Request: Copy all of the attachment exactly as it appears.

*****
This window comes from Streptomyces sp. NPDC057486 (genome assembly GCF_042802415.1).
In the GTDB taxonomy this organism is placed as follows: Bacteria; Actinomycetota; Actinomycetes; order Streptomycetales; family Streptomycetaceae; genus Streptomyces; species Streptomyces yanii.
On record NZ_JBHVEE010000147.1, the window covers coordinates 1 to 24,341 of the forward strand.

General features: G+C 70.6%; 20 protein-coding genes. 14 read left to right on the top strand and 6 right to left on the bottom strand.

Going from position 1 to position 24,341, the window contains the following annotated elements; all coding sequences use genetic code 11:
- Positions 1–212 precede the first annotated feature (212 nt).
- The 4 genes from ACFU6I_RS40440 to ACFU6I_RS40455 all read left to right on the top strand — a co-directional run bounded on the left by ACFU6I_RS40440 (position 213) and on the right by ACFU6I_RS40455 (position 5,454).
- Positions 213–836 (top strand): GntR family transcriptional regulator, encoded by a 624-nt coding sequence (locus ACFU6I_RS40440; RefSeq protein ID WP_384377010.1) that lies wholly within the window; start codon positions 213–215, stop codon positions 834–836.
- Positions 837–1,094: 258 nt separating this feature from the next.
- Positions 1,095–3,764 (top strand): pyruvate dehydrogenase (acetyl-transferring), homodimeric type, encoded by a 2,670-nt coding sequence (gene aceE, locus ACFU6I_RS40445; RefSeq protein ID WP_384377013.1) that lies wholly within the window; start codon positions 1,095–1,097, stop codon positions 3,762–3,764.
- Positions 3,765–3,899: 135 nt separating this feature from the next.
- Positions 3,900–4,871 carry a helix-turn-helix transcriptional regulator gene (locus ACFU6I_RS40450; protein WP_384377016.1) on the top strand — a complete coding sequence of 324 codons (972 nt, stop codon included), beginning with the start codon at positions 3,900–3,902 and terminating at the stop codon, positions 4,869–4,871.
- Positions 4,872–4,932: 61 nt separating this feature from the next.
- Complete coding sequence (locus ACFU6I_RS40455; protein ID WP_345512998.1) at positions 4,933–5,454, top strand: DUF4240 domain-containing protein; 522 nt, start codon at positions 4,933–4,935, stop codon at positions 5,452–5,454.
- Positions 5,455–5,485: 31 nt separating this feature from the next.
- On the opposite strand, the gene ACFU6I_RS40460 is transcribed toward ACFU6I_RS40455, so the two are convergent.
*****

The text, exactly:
This window comes from Streptomyces sp. NPDC057486 (genome assembly GCF_042802415.1).
In the GTDB taxonomy this organism is placed as follows: Bacteria; Actinomycetota; Actinomycetes; order Streptomycetales; family Streptomycetaceae; genus Streptomyces; species Streptomyces yanii.
On record NZ_JBHVEE010000147.1, the window covers coordinates 1 to 24,341 of the forward strand.

General features: G+C 70.6%; 20 protein-coding genes. 14 read left to right on the top strand and 6 right to left on the bottom strand.

Going from position 1 to position 24,341, the window contains the following annotated elements; all coding sequences use genetic code 11:
- Positions 1–212 precede the first annotated feature (212 nt).
- The 4 genes from ACFU6I_RS40440 to ACFU6I_RS40455 all read left to right on the top strand — a co-directional run bounded on the left by ACFU6I_RS40440 (position 213) and on the right by ACFU6I_RS40455 (position 5,454).
- Positions 213–836 (top strand): GntR family transcriptional regulator, encoded by a 624-nt coding sequence (locus ACFU6I_RS40440; RefSeq protein ID WP_384377010.1) that lies wholly within the window; start codon positions 213–215, stop codon positions 834–836.
- Positions 837–1,094: 258 nt separating this feature from the next.
- Positions 1,095–3,764 (top strand): pyruvate dehydrogenase (acetyl-transferring), homodimeric type, encoded by a 2,670-nt coding sequence (gene aceE, locus ACFU6I_RS40445; RefSeq protein ID WP_384377013.1) that lies wholly within the window; start codon positions 1,095–1,097, stop codon positions 3,762–3,764.
- Positions 3,765–3,899: 135 nt separating this feature from the next.
- Positions 3,900–4,871 carry a helix-turn-helix transcriptional regulator gene (locus ACFU6I_RS40450; protein WP_384377016.1) on the top strand — a complete coding sequence of 324 codons (972 nt, stop codon included), beginning with the start codon at positions 3,900–3,902 and terminating at the stop codon, positions 4,869–4,871.
- Positions 4,872–4,932: 61 nt separating this feature from the next.
- Complete coding sequence (locus ACFU6I_RS40455; protein ID WP_345512998.1) at positions 4,933–5,454, top strand: DUF4240 domain-containing protein; 522 nt, start codon at positions 4,933–4,935, stop codon at positions 5,452–5,454.
- Positions 5,455–5,485: 31 nt separating this feature from the next.
- On the opposite strand, the gene ACFU6I_RS40460 is transcribed toward ACFU6I_RS40455, so the two are convergent.